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New York Assembly and Senate Approve DFS Bill; Online Poker Bill Dead

New York


  • New York legislature approves a DFS bill while failing to approve an online poker bill.

Despite significant momentum last week, it appears online gaming regulation in New York is unlikely to happen in the immediate future.

The path to regulation in New York began earlier this month when the New York Senate Finance Committee reported with a 20-8 vote to the Senate floor Senator John Bonacic’s online poker legalization bill, S5302C.

Momentum took off from there with last week with the Senate resoundingly passing the bill by a 53-5 vote. The bill's next step was to be approved by the state's other legislative house, the Assembly. However, the bill stalled with no signs of it coming close to be voted on for approval.

That means the online poker bill in New York is done for the year.

However, despite the bill failing to take its next step to become law last week before the legislative session ended, poker players should walk away with two positive things. First of all, the approval by the Senate of the bill marked the first time since New Jersey, the last of the three states to create a regulated online gaming regime, passed its bill into a law in February 2013. It is possible that this momentum will help when the two houses reconvene for their next session.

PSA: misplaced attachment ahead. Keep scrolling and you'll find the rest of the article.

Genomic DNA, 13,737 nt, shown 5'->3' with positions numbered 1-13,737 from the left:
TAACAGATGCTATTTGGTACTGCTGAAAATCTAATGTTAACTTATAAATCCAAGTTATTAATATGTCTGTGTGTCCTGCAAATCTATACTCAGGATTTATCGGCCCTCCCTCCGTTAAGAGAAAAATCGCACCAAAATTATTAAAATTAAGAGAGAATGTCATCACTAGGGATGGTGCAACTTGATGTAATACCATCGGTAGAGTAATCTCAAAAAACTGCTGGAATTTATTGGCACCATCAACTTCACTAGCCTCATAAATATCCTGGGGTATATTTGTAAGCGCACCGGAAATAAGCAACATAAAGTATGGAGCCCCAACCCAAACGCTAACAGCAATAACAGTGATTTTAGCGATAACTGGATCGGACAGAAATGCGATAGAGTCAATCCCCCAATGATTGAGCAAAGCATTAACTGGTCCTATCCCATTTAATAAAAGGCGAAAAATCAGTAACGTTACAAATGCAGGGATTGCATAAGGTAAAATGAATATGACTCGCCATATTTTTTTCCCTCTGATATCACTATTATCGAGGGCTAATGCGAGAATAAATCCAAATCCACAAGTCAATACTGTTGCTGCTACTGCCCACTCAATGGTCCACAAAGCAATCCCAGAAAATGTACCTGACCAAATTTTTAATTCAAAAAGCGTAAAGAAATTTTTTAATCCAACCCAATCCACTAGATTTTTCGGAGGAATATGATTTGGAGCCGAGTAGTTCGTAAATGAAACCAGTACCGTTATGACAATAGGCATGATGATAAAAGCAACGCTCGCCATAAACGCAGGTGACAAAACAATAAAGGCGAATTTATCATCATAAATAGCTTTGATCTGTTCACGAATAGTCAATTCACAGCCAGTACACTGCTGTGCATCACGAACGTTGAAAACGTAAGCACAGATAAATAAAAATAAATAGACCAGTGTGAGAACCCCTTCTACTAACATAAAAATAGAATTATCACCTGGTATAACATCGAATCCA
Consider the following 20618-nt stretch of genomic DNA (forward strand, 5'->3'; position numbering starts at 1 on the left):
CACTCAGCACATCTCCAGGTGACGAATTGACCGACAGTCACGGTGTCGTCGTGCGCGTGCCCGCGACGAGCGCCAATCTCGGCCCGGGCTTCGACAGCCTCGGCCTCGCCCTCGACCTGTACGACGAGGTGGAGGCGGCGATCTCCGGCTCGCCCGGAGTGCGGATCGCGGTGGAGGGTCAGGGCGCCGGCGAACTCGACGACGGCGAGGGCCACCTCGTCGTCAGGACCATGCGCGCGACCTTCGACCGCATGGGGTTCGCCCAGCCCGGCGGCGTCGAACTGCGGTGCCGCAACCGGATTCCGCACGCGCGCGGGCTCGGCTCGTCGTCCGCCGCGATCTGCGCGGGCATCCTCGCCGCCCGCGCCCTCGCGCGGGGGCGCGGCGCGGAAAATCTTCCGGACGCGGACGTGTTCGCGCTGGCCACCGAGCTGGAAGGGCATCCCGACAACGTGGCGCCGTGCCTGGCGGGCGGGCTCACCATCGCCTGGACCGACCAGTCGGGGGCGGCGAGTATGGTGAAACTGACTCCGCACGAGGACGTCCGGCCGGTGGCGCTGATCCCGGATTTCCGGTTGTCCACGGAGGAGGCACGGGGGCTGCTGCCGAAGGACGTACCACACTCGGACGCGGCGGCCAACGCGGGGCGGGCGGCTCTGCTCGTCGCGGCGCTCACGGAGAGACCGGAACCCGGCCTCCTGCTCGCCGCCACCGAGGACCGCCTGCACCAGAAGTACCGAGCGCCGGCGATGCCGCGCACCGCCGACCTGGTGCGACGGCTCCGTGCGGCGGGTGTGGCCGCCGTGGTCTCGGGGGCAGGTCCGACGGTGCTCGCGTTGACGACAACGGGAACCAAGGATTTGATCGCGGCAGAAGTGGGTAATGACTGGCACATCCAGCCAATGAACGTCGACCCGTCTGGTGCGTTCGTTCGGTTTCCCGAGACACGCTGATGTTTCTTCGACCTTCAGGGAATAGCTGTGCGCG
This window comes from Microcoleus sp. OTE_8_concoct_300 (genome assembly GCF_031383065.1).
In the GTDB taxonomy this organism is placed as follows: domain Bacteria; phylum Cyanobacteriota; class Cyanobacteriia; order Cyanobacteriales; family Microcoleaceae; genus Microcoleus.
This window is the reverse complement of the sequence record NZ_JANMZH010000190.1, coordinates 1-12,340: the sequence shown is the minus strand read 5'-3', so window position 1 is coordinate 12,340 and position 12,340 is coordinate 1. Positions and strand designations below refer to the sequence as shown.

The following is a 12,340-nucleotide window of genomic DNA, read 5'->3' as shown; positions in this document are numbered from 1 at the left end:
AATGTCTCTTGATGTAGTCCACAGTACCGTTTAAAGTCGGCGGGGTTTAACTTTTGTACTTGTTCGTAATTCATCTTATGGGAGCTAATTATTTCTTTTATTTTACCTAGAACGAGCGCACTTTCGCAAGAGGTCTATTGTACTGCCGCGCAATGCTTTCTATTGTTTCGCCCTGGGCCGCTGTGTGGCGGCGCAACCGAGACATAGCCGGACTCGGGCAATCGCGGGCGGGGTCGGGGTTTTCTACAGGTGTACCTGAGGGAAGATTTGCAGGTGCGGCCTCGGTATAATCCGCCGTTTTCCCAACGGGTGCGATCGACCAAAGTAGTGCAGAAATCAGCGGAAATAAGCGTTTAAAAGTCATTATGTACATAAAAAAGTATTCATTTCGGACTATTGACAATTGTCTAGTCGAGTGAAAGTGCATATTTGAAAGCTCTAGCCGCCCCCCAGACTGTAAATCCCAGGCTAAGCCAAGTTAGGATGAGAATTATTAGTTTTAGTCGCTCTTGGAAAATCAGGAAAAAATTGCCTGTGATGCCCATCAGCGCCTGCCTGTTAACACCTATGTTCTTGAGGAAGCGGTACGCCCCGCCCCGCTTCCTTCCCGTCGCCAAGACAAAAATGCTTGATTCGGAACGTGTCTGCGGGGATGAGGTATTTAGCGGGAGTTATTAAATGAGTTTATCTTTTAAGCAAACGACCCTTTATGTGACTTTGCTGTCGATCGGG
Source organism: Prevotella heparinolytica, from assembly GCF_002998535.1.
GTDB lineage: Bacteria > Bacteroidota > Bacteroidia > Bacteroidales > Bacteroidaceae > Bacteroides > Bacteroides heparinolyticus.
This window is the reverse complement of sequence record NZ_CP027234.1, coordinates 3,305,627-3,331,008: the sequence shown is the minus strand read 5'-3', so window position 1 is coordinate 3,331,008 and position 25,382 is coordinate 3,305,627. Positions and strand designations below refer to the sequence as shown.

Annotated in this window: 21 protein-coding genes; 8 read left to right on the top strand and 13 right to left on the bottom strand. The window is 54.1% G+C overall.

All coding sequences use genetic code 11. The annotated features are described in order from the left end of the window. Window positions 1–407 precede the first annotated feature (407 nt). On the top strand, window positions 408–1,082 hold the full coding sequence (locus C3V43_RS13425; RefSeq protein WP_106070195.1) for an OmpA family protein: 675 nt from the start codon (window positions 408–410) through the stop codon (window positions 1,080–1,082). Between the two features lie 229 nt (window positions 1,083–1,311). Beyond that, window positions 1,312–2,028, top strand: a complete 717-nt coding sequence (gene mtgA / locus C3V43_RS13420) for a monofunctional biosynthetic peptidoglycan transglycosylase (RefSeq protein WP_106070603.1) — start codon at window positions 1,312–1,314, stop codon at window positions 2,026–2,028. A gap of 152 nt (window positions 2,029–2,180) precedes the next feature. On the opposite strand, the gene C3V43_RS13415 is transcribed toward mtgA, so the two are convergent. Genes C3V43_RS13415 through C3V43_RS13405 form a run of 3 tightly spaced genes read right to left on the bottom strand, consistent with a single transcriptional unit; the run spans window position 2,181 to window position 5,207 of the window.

With many poker players enjoying daily fantasy sports (DFS), perhaps the biggest news to come out of New York last week was the passing of a DFS bill in the state's legislature. The Assembly first passed a bill on Friday before the Senate passed the bill a few hours before the 2016 legislative session ended.

In order for the bill to now become law, New York Governor Andrew Cuomo will need to either sign it with 10 days or merely not veto the bill during that time frame.

If the bill becomes law, it will allow for DFS sites to operate with a temporary permit while awaiting a regulated license. Regulated daily fantasy sites will be taxed 15 percent from gross revenue less prizes or what we refer to in poker as the rake and another 0.5 percent in licensing fees which cap out at $50,000. The taxes are reported to be earmarked towards education.

According to The New York Daily News, Assembly Racing and Wagering Committee Chairman Gary Pretlow described the passing of DFS regulation through the legislature as "a collaborative effort between both houses," before adding that, "I think players of fantasy sports will be pleased."

*Lead image courtesy of

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